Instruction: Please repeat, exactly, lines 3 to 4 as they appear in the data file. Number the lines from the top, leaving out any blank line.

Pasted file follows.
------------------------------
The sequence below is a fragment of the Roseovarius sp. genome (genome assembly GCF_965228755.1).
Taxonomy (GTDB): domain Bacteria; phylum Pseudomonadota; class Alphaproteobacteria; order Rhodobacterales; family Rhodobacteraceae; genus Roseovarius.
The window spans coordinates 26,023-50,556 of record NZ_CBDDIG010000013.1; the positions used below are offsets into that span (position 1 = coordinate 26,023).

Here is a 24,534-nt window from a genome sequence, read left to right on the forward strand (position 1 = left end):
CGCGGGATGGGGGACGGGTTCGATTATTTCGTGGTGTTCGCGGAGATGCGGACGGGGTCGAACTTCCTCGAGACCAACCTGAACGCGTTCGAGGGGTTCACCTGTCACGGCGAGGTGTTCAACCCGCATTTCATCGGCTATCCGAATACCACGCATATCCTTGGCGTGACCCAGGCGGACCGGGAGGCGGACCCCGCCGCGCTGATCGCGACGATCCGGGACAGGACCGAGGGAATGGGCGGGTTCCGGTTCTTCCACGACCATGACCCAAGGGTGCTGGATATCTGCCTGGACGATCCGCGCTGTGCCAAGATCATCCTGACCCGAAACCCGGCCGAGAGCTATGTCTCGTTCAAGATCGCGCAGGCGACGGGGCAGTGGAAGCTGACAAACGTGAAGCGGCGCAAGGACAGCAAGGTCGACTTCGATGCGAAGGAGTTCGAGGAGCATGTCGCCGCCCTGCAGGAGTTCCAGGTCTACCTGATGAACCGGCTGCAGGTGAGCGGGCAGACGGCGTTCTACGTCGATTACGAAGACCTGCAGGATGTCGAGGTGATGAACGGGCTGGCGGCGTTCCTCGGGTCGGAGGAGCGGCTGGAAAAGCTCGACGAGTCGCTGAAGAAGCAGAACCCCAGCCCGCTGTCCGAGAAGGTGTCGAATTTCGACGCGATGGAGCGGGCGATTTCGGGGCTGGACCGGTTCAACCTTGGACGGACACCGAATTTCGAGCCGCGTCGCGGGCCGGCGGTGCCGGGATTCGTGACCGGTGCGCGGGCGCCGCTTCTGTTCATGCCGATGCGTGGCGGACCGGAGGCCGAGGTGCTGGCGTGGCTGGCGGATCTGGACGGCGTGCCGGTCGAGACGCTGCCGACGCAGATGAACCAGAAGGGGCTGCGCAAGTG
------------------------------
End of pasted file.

The window spans coordinates 26,023-50,556 of record NZ_CBDDIG010000013.1; the positions used below are offsets into that span (position 1 = coordinate 26,023).

Here is a 24,534-nt window from a genome sequence, read left to right on the forward strand (position 1 = left end):